Child sexual exploitation is an urgent problem in King County as it is nationwide. As a judge and court employee who chair and coordinate the King County Commercially Sexually Exploited Children Task Force, we see these youth in our courts. We see the palpable shame and stigma caused by the trauma of sexual exploitation.

Sexual victimization of children by buyers and third-party traffickers causes harmful, often lifelong physical and emotional damage to children, including teenagers. Under federal and state law, minors under the age of 18 are not legally able to consent to commercial sex. Any person under the age of 18 who engages in any sex act in exchange for anything of value (including food, drugs or a place to stay) is a victim of sex trafficking. Selling and buying sex from minors is a serious felony.  

Therefore, there can be no such thing as a child or teenage prostitute. There can be no such thing as a child or teenage sex worker. These youth are victims of child sex trafficking.

Historically, however, the phrase “child prostitute” was used in courtrooms, the community and the media. Survivors of child sexual exploitation and organizations such as Rights4Girls have worked tirelessly to educate us about these harms and our language surrounding them. Our Legislature has recognized this by passing a Safe Harbor Law to decriminalize prostitution for minors effective on Jan. 1, 2024, allowing time for mandated receiving centers and other services to be established.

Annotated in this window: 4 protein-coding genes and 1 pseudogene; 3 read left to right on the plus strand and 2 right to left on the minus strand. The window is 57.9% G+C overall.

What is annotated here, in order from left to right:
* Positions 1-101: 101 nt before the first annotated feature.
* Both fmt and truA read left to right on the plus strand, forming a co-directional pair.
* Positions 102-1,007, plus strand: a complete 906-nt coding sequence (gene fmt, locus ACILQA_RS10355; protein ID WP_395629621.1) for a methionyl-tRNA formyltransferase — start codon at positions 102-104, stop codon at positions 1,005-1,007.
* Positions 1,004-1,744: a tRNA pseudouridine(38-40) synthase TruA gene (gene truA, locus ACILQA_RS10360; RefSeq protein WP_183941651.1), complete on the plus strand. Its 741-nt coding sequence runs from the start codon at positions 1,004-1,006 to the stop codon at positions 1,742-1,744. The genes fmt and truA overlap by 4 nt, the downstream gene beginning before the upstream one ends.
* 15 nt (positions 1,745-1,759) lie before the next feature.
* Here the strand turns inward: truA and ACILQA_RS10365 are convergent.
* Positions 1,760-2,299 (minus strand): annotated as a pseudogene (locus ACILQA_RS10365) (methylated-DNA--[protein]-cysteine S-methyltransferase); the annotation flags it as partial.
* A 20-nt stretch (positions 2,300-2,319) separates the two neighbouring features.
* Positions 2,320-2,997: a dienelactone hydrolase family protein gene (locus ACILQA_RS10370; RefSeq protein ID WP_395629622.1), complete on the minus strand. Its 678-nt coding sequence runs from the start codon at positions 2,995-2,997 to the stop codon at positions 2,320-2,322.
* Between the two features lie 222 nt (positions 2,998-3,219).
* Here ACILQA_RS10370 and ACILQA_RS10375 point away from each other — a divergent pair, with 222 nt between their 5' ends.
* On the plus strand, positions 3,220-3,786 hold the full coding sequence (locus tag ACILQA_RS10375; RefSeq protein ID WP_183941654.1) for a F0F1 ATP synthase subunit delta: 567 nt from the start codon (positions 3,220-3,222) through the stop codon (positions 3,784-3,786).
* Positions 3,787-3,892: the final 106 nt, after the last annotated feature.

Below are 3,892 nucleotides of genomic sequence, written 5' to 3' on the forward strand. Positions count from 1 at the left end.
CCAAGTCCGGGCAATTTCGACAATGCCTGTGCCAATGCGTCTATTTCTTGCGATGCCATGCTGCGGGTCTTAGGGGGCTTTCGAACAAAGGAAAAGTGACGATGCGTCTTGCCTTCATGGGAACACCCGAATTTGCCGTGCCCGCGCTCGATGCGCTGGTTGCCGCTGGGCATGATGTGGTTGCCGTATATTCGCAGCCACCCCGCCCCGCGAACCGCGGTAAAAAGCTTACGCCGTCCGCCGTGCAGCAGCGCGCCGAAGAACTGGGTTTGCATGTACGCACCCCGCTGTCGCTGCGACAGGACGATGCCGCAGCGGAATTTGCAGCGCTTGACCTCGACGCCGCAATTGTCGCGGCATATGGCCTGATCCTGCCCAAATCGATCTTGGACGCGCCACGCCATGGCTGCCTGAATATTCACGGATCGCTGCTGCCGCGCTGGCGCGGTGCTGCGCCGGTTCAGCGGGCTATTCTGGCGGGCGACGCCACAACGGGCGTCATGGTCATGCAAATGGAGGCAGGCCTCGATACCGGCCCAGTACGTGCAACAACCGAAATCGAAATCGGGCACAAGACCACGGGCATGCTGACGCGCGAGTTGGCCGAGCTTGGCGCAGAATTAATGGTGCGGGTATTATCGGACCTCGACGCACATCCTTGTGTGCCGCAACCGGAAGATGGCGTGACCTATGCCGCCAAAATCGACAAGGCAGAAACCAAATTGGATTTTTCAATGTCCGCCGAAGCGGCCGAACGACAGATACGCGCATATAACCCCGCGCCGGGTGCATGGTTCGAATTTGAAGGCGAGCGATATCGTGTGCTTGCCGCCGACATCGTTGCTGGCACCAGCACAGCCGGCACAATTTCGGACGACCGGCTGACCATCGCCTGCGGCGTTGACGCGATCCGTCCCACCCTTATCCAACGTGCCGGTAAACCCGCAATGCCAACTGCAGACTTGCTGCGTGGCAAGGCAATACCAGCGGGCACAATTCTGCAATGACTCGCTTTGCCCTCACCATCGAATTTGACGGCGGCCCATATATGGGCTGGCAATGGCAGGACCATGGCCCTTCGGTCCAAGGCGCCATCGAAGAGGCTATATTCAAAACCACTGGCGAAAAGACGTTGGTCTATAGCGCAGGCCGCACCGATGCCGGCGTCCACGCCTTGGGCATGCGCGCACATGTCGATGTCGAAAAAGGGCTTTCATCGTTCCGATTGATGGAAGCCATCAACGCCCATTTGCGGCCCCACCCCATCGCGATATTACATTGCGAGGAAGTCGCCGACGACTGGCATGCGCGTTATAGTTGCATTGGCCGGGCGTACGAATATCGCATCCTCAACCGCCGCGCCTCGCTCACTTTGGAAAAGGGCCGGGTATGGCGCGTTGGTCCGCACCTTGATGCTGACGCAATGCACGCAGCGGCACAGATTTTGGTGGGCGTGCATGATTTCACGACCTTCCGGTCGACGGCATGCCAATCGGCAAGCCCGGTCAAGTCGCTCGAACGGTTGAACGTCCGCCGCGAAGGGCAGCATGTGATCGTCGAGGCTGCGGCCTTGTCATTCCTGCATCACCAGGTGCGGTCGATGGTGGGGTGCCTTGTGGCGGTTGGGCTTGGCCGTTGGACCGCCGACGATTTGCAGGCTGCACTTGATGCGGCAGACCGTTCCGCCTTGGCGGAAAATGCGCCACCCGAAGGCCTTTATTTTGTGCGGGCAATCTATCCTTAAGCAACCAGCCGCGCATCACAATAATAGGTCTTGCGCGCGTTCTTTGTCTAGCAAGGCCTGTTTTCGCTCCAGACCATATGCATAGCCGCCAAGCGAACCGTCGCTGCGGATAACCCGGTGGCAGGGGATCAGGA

The language we use can perpetuate the harm to victims of child sex trafficking, and it perpetuates stigma for the acts of a child that were controlled by a third party. At King County Superior Court, we have worked hard to develop trauma-responsive courtroom cultures that reduce shame and stigma. Significantly, the media can foster this same trauma-informed perspective in our communities. 

Real progress has been made in the use of language. The Seattle Times has followed this issue and understands sexually exploited children are victims; all media must ensure that the language they use expresses the reality: trafficked children are victims. In the article “Genealogy site an ally for woman suing retired cop” (March 14, A1), The Times lapsed in its use of language. A subhead read, “Entered the sex trade at 16.” A better subhead would have been, “Victim of sex trafficking at 16.”  


A 16-year-old does not “enter the sex trade.” They are exploited by third-party traffickers and sex buyers. The Times captioned a picture on A4 with the description of the same victim as a former “teenage sex worker.” This language is wrong and sets us back as a community that cares about our children.  

King County Juvenile Court is expanding its work to identify and respond to victims of child sexual exploitation. We recently sought and received a federal grant to implement universal screening of all youth who enter Juvenile Court, including Family Court Becca Programs that work with those who are at-risk, runaway or truant youth.  

Those screened who present a clear concern for commercial sex trafficking will be referred to King County’s Child Advocacy Center and appropriate trauma-responsive, community-based services specifically designed to help exploited children. We are grateful for this opportunity to integrate these practices into daily court processes to identify and help child victims of sexual exploitation.  

Our work is just part of the solution. Our community, including our media, must be precise in its language when discussing child sex trafficking, including buying sex from minors. We are grateful that The Seattle Times continues to highlight this issue, and we look forward to continued partnership in creating a more trauma-informed response in what we do and say. Through awareness and proper use of language, we can combat both the abuse and stigma child victims face and support youth together.